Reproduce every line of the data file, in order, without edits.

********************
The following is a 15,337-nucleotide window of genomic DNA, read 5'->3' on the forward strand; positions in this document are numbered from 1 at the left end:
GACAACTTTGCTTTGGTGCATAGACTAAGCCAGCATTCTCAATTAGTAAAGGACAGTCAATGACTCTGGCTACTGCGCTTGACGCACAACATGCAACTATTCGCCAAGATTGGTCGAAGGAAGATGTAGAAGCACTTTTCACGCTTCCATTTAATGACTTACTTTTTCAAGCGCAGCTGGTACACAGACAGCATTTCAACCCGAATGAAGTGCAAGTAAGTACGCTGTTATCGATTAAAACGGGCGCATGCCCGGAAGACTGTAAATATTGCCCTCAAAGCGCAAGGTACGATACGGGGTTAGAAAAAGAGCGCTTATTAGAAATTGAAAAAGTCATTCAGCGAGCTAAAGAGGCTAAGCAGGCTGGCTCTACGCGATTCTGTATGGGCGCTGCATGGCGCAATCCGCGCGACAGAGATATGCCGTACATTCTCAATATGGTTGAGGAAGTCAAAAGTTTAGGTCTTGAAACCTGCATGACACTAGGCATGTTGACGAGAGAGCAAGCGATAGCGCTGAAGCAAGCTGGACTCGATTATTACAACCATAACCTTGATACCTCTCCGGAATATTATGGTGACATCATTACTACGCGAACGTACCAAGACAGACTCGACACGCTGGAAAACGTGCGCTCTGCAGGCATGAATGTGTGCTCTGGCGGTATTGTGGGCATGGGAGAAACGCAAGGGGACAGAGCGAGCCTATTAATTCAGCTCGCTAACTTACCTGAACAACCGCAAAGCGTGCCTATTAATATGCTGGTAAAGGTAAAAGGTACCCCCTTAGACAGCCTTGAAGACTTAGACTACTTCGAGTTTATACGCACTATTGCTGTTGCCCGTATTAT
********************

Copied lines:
The following is a 15,337-nucleotide window of genomic DNA, read 5'->3' on the forward strand; positions in this document are numbered from 1 at the left end:
GACAACTTTGCTTTGGTGCATAGACTAAGCCAGCATTCTCAATTAGTAAAGGACAGTCAATGACTCTGGCTACTGCGCTTGACGCACAACATGCAACTATTCGCCAAGATTGGTCGAAGGAAGATGTAGAAGCACTTTTCACGCTTCCATTTAATGACTTACTTTTTCAAGCGCAGCTGGTACACAGACAGCATTTCAACCCGAATGAAGTGCAAGTAAGTACGCTGTTATCGATTAAAACGGGCGCATGCCCGGAAGACTGTAAATATTGCCCTCAAAGCGCAAGGTACGATACGGGGTTAGAAAAAGAGCGCTTATTAGAAATTGAAAAAGTCATTCAGCGAGCTAAAGAGGCTAAGCAGGCTGGCTCTACGCGATTCTGTATGGGCGCTGCATGGCGCAATCCGCGCGACAGAGATATGCCGTACATTCTCAATATGGTTGAGGAAGTCAAAAGTTTAGGTCTTGAAACCTGCATGACACTAGGCATGTTGACGAGAGAGCAAGCGATAGCGCTGAAGCAAGCTGGACTCGATTATTACAACCATAACCTTGATACCTCTCCGGAATATTATGGTGACATCATTACTACGCGAACGTACCAAGACAGACTCGACACGCTGGAAAACGTGCGCTCTGCAGGCATGAATGTGTGCTCTGGCGGTATTGTGGGCATGGGAGAAACGCAAGGGGACAGAGCGAGCCTATTAATTCAGCTCGCTAACTTACCTGAACAACCGCAAAGCGTGCCTATTAATATGCTGGTAAAGGTAAAAGGTACCCCCTTAGACAGCCTTGAAGACTTAGACTACTTCGAGTTTATACGCACTATTGCTGTTGCCCGTATTAT